On to disc two, starting with Iceman taking on the hard-hitting Low-Ki. Now normally I’m really impressed with Low-Ki when he gets in the ring, but not this time. All he could do with Iceman here was punch, chop and kick the hell out of him. For whatever reason, Iceman seemed over-awed by his opponent, and unable to keep up with him, which made for a poor and unexciting bout, which Low-Ki won after Iceman passed out while in the Dragon Clutch. A twenty minute bout which was fifteen minutes too long, and an example that perhaps Iceman should stick to the hardcore stuff.

Following this was a battle of the technical masters, as Doug Williams took on Austin Aries. After the disappointment of the last match, this was just what the doctor ordered, nearly twenty minutes of action from two great wrestlers, back and forth action which saw Williams get the win after the Chaos Theory.

Then it’s time for the three way brawl featuring old rivals Raven, the Sandman and Tommy Dreamer. Raven’s pre-match rant at the fans is classic, as they cheer for everything he says, even the mention of the colour blue, but sadly a certain Metallica song is missing from the Sandman’s usual beer-filled five minute entrance through the crowd. If you’re looking for a technical classic, then this isn’t the match for you. This is nothing more than a weapons filled brawl, albeit an entertaining one, even though the Sandman looks out of it most of the time. After tons of weapons shots from all three men, as well as Raven’s valet Scrumptious, Dreamer helped the Sandman to victory as after the Sandman came crashing down on Raven with a senton through a table. Afterwards, Dreamer seemed to take great delight in giving souvenirs to the fans.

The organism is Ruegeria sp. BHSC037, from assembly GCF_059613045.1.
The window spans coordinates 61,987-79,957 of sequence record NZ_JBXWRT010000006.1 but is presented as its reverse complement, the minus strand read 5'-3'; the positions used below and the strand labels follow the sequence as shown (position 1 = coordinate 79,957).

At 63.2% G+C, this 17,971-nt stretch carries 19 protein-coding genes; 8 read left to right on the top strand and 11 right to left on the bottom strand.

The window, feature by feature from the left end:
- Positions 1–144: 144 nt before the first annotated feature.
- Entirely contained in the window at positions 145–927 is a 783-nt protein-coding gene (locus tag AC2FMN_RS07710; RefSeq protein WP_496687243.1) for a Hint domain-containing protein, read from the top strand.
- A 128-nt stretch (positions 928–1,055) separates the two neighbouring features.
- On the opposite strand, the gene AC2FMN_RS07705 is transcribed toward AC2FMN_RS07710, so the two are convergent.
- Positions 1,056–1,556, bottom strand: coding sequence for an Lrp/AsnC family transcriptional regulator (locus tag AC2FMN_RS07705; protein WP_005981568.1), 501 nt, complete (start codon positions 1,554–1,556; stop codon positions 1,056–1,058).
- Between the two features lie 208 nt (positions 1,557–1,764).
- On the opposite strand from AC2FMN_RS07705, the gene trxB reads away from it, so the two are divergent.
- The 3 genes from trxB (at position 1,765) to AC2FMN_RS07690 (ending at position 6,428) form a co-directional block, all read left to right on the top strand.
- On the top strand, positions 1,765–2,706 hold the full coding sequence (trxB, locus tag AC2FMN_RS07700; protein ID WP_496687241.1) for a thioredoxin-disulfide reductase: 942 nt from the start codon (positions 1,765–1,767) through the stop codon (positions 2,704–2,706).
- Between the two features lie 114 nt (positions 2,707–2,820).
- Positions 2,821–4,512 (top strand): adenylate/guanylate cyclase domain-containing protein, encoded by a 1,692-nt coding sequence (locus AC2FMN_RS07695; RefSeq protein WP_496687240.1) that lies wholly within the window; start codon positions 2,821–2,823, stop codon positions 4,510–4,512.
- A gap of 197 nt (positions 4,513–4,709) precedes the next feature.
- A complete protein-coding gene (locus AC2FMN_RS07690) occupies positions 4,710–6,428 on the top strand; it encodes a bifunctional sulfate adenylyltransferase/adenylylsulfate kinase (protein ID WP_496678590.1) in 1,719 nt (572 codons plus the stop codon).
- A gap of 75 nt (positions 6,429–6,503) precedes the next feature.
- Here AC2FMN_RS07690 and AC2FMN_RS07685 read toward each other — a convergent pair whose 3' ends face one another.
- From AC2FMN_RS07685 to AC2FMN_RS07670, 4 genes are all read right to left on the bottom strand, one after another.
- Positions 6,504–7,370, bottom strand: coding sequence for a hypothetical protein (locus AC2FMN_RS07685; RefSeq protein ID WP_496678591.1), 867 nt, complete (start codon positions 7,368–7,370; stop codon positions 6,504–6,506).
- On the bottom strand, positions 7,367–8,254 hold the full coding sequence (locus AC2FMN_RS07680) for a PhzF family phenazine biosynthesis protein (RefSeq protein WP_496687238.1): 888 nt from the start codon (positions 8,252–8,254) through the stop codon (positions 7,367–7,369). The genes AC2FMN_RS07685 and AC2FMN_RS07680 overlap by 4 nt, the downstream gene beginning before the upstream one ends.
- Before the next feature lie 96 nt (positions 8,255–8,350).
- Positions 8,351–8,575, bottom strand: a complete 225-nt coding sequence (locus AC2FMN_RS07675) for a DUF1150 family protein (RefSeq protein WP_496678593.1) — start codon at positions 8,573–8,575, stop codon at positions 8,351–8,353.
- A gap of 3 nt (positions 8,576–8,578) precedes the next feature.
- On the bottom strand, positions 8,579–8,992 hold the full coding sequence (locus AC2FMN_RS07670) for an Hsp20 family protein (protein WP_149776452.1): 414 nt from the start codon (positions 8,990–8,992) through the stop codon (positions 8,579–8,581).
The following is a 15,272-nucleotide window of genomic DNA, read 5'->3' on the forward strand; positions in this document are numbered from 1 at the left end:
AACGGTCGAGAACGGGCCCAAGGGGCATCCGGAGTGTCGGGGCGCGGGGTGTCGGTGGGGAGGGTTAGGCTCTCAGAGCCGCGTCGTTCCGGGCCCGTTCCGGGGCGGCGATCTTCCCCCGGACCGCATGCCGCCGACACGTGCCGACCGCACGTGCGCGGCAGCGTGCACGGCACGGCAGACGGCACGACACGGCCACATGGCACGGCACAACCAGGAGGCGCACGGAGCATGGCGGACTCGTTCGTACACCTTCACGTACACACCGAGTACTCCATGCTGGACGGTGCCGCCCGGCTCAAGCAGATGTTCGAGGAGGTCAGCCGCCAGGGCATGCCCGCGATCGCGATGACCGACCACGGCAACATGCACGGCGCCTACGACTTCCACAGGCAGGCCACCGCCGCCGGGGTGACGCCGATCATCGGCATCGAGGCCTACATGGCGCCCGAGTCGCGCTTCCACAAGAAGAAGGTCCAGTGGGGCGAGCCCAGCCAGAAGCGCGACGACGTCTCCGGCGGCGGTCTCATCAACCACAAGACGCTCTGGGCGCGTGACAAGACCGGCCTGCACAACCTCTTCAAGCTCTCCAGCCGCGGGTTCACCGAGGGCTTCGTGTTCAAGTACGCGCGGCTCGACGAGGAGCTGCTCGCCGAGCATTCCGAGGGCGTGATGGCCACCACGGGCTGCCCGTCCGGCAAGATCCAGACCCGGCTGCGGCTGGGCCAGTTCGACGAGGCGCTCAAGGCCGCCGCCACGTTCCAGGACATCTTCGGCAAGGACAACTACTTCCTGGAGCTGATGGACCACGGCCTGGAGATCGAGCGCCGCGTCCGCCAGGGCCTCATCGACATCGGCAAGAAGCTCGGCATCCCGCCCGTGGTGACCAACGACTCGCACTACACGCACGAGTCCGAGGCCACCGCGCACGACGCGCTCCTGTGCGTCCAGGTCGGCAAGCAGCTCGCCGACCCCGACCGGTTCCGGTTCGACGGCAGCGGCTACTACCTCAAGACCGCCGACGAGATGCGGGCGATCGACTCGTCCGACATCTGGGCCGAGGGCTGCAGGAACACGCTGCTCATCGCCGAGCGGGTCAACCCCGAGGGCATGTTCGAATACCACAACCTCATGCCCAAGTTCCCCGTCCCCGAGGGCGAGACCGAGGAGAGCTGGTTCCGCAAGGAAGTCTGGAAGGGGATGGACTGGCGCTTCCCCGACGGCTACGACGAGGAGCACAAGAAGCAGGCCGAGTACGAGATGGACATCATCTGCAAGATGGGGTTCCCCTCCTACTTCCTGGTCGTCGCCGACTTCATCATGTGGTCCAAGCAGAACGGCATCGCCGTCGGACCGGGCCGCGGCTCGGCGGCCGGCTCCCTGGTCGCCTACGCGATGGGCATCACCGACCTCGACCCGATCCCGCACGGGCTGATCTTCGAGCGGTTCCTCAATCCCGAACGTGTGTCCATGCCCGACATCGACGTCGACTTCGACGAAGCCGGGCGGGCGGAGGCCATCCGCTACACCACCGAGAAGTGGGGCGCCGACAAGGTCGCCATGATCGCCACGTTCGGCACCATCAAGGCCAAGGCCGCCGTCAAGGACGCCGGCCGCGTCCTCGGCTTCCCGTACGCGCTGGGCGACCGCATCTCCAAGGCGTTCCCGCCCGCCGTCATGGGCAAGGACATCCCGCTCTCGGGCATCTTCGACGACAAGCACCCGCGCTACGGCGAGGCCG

Finally, it’s time for the main event as A.J. Styles faced Abyss, who was replacing Matt Hardy, who apparently had something else to do on this day. Despite the vast difference in size, these two managed to put on a good bout. The monster’s manager, Stirling James Keenan, was thrown out early by the ref, but returned to clobber Styles later. Abyss soon brings the thumb tacks into play, but is power bombed onto them after failing to suplex Styles from the top rope. Styles soon finished his man off after a Spiral Tap from the top rope.

The extras on disc two feature the Proving Ground Battle Royal, won by the Pukka One himself, Darren Burridge. Then there’s the fans Q&A session, which is hijacked by the Sandman, who proves to be great entertainment. Finally, a promotional appearance at a Doncaster Rovers game by Al Snow and Tommy Dreamer, in which Dreamer professes his hatred of rivals Bradford City, and Snow wins an impromptu match with the Doncaster Rovers mascot.

In conclusion - an impressive debut from 1PW here. Aside from the Iceman/Low-Ki bout, each bout came across very well. Production wise this can’t be faulted, as the Doncaster Dome seems like a perfect venue for a wrestling show. Commentators Kingdom James and Joe Dombrowski did their job very well, although my only criticism of them is that they didn’t make any comments during the entrances or the after match happenings. But overall everything looked extremely well organised, and I look forward to seeing a lot more from 1PW in the future.